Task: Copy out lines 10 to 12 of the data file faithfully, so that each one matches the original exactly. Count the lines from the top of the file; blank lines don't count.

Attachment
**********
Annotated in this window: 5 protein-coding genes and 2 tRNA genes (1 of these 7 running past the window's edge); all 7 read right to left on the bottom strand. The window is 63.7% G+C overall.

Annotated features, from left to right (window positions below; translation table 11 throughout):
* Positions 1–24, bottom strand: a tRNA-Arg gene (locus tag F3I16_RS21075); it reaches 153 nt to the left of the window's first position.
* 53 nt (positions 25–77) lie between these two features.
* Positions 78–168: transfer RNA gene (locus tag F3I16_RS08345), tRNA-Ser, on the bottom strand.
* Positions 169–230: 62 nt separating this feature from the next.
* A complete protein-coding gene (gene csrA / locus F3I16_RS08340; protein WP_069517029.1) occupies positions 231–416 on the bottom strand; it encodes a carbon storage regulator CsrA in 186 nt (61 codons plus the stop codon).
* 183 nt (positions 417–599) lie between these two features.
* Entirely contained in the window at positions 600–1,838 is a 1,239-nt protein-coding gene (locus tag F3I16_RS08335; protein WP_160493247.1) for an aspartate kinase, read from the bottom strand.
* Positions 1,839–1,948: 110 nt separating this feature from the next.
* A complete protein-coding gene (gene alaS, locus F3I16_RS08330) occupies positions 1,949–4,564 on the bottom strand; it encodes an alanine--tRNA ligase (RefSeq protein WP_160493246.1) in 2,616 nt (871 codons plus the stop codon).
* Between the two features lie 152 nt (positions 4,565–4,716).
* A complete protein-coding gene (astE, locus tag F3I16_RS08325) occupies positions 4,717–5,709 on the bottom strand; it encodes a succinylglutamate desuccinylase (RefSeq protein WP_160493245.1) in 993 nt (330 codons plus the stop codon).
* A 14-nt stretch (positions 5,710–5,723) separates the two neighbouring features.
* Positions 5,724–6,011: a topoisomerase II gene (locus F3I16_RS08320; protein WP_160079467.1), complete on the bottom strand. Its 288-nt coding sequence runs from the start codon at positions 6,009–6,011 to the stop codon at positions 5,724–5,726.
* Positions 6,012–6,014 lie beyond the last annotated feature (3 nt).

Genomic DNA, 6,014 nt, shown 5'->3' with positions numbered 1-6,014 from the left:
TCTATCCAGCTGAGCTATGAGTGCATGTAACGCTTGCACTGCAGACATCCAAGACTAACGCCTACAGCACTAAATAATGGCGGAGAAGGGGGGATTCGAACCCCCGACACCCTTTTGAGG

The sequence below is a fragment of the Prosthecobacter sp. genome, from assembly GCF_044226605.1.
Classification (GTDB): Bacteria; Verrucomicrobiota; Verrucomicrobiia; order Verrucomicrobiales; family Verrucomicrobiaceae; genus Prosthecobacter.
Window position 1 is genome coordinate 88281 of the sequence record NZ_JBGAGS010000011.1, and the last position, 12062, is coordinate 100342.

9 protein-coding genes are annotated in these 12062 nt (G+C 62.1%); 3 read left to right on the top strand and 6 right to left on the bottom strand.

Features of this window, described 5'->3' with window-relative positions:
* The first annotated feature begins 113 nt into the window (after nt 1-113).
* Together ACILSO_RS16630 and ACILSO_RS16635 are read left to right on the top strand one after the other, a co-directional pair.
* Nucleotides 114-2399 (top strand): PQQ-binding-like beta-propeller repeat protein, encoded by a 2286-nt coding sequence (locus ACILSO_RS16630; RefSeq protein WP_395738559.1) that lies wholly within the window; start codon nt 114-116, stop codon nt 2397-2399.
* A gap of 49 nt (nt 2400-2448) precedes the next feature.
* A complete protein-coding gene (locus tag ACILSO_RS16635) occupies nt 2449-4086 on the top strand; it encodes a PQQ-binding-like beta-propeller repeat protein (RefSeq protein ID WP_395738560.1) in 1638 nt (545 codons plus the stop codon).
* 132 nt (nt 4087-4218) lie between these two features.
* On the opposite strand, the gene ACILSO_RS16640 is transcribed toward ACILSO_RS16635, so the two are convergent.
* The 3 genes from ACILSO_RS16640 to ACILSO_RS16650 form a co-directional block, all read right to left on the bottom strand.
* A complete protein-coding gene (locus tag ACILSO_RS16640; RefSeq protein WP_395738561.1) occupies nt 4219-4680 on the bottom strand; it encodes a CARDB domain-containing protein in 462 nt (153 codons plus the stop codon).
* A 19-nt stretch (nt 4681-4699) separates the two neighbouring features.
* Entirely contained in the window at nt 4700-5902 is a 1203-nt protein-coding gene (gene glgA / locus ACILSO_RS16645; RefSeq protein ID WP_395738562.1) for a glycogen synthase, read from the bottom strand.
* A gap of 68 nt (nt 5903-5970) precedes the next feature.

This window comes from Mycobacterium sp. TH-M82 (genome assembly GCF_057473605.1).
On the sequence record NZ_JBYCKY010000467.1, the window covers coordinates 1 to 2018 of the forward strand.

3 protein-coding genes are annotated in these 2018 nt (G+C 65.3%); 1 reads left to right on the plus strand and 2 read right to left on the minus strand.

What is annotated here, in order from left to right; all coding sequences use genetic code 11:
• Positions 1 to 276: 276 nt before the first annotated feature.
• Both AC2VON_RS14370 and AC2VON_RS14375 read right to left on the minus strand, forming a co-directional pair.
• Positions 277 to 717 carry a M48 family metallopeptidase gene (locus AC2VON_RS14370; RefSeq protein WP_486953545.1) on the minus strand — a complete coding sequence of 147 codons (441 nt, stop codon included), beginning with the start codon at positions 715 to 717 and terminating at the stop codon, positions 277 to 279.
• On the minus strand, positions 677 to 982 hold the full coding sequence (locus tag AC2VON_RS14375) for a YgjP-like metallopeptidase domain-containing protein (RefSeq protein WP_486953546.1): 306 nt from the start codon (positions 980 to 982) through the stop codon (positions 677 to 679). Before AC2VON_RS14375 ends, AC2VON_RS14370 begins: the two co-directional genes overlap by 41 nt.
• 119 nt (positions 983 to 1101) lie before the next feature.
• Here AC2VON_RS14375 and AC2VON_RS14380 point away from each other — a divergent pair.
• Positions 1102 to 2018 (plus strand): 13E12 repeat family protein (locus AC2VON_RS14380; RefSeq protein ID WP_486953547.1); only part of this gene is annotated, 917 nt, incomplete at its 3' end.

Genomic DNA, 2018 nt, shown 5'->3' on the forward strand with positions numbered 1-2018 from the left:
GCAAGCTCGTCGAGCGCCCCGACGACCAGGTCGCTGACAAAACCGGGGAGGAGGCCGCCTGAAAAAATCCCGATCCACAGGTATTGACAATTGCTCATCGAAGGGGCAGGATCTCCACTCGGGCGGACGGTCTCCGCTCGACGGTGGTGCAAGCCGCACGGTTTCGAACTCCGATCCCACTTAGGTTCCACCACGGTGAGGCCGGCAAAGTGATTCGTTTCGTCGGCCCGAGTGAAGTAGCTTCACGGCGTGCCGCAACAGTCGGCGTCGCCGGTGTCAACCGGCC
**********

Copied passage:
* Positions 1,839–1,948: 110 nt separating this feature from the next.
* A complete protein-coding gene (gene alaS, locus F3I16_RS08330) occupies positions 1,949–4,564 on the bottom strand; it encodes an alanine--tRNA ligase (RefSeq protein WP_160493246.1) in 2,616 nt (871 codons plus the stop codon).
* Between the two features lie 152 nt (positions 4,565–4,716).